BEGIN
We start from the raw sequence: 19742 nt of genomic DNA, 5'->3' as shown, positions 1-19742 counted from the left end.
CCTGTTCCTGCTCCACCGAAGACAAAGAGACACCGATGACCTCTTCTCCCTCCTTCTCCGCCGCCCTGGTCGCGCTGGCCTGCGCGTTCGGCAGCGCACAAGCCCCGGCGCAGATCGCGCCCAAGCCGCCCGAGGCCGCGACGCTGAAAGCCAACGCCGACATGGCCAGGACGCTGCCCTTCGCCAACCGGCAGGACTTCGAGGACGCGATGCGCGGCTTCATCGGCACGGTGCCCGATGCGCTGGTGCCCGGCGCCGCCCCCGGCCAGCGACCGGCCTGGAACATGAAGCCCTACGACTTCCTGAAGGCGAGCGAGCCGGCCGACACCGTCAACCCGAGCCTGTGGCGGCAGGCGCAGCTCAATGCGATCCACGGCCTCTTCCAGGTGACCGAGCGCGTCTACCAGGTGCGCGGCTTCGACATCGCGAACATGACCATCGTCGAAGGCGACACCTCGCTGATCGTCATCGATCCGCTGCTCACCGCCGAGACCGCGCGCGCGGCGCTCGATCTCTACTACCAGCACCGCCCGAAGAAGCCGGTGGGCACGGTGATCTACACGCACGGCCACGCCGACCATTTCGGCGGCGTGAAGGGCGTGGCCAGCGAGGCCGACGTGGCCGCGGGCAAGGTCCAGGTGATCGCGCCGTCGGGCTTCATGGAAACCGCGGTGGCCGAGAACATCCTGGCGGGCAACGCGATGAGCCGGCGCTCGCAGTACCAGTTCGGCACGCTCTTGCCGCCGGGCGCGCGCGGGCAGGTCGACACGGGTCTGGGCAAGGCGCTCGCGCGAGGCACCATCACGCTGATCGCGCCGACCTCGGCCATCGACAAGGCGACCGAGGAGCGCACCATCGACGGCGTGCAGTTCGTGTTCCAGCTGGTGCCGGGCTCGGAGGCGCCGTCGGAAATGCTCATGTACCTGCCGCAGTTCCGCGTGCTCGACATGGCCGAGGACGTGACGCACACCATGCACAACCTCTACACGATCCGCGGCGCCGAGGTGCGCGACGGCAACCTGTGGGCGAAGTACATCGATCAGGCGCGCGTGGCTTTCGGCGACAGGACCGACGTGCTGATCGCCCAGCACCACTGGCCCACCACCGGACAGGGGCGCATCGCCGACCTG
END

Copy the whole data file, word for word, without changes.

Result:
We start from the raw sequence: 19742 nt of genomic DNA, 5'->3' as shown, positions 1-19742 counted from the left end.
CCTGTTCCTGCTCCACCGAAGACAAAGAGACACCGATGACCTCTTCTCCCTCCTTCTCCGCCGCCCTGGTCGCGCTGGCCTGCGCGTTCGGCAGCGCACAAGCCCCGGCGCAGATCGCGCCCAAGCCGCCCGAGGCCGCGACGCTGAAAGCCAACGCCGACATGGCCAGGACGCTGCCCTTCGCCAACCGGCAGGACTTCGAGGACGCGATGCGCGGCTTCATCGGCACGGTGCCCGATGCGCTGGTGCCCGGCGCCGCCCCCGGCCAGCGACCGGCCTGGAACATGAAGCCCTACGACTTCCTGAAGGCGAGCGAGCCGGCCGACACCGTCAACCCGAGCCTGTGGCGGCAGGCGCAGCTCAATGCGATCCACGGCCTCTTCCAGGTGACCGAGCGCGTCTACCAGGTGCGCGGCTTCGACATCGCGAACATGACCATCGTCGAAGGCGACACCTCGCTGATCGTCATCGATCCGCTGCTCACCGCCGAGACCGCGCGCGCGGCGCTCGATCTCTACTACCAGCACCGCCCGAAGAAGCCGGTGGGCACGGTGATCTACACGCACGGCCACGCCGACCATTTCGGCGGCGTGAAGGGCGTGGCCAGCGAGGCCGACGTGGCCGCGGGCAAGGTCCAGGTGATCGCGCCGTCGGGCTTCATGGAAACCGCGGTGGCCGAGAACATCCTGGCGGGCAACGCGATGAGCCGGCGCTCGCAGTACCAGTTCGGCACGCTCTTGCCGCCGGGCGCGCGCGGGCAGGTCGACACGGGTCTGGGCAAGGCGCTCGCGCGAGGCACCATCACGCTGATCGCGCCGACCTCGGCCATCGACAAGGCGACCGAGGAGCGCACCATCGACGGCGTGCAGTTCGTGTTCCAGCTGGTGCCGGGCTCGGAGGCGCCGTCGGAAATGCTCATGTACCTGCCGCAGTTCCGCGTGCTCGACATGGCCGAGGACGTGACGCACACCATGCACAACCTCTACACGATCCGCGGCGCCGAGGTGCGCGACGGCAACCTGTGGGCGAAGTACATCGATCAGGCGCGCGTGGCTTTCGGCGACAGGACCGACGTGCTGATCGCCCAGCACCACTGGCCCACCACCGGACAGGGGCGCATCGCCGACCTG